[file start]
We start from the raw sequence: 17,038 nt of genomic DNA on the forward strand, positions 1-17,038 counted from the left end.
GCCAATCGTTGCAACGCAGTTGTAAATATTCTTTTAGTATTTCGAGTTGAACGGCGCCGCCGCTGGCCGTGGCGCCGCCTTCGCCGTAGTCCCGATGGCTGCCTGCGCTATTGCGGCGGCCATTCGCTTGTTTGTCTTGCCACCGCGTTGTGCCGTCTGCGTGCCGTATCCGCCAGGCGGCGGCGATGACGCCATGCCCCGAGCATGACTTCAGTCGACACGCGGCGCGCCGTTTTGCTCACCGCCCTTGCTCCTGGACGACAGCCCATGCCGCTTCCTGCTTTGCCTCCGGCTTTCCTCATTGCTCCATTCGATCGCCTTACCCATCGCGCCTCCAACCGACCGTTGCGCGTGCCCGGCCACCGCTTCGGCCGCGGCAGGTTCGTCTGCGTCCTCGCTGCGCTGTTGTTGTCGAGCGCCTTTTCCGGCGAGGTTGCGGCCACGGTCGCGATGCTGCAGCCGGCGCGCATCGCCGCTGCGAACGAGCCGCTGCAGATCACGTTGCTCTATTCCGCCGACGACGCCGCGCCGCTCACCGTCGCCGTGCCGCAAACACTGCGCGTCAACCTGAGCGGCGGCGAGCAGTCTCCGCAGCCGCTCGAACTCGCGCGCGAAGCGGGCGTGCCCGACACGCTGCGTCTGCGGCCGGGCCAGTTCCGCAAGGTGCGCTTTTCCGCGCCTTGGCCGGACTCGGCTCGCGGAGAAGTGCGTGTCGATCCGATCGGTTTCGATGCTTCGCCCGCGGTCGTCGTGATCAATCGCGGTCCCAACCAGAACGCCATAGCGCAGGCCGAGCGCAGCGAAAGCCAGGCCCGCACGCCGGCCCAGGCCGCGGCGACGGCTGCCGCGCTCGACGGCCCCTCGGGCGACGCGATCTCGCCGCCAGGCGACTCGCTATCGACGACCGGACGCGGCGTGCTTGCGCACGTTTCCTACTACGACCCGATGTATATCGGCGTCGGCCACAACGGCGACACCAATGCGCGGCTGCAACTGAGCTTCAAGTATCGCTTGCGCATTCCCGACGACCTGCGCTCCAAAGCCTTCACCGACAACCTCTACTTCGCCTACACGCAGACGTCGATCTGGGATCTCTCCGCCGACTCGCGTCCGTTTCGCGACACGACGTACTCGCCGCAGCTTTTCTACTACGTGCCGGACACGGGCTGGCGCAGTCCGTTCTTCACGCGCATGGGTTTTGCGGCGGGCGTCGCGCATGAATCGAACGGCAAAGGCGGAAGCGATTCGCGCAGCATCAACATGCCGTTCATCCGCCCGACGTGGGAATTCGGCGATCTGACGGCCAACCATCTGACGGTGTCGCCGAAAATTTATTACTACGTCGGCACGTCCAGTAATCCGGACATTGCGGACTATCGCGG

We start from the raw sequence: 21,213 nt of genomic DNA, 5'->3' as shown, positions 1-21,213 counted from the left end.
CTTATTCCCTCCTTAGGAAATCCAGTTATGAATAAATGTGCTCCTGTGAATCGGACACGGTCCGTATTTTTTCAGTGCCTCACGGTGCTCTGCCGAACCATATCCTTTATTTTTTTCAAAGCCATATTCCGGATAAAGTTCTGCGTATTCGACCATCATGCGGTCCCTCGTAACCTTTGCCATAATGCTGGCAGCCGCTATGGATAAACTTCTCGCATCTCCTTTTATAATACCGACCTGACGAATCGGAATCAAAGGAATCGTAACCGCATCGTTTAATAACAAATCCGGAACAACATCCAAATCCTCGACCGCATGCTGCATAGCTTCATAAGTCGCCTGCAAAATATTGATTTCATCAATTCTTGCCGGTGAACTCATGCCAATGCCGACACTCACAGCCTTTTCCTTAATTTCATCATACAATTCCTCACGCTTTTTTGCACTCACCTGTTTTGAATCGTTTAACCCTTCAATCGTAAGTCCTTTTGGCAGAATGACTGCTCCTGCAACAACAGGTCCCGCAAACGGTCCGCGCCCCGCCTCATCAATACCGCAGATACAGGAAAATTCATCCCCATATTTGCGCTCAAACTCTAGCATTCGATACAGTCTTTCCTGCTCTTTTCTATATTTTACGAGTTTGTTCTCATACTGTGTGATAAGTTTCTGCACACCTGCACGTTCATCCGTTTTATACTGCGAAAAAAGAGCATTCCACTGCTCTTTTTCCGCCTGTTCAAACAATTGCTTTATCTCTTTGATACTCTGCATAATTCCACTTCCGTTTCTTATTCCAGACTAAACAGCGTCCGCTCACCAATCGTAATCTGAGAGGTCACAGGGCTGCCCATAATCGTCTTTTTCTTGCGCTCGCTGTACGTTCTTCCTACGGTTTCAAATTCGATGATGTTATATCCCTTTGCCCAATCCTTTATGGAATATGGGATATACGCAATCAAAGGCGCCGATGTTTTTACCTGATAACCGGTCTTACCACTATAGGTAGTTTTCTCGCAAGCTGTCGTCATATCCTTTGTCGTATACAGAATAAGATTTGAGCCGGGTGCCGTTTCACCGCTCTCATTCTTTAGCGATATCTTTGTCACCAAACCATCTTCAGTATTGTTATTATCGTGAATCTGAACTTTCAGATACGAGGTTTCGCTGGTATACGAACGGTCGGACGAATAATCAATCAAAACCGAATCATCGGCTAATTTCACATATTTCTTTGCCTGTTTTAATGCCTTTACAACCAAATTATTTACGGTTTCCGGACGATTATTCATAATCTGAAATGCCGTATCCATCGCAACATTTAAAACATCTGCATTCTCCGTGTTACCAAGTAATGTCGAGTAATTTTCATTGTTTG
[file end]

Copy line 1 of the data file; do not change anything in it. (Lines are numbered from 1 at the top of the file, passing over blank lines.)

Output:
We start from the raw sequence: 17,038 nt of genomic DNA on the forward strand, positions 1-17,038 counted from the left end.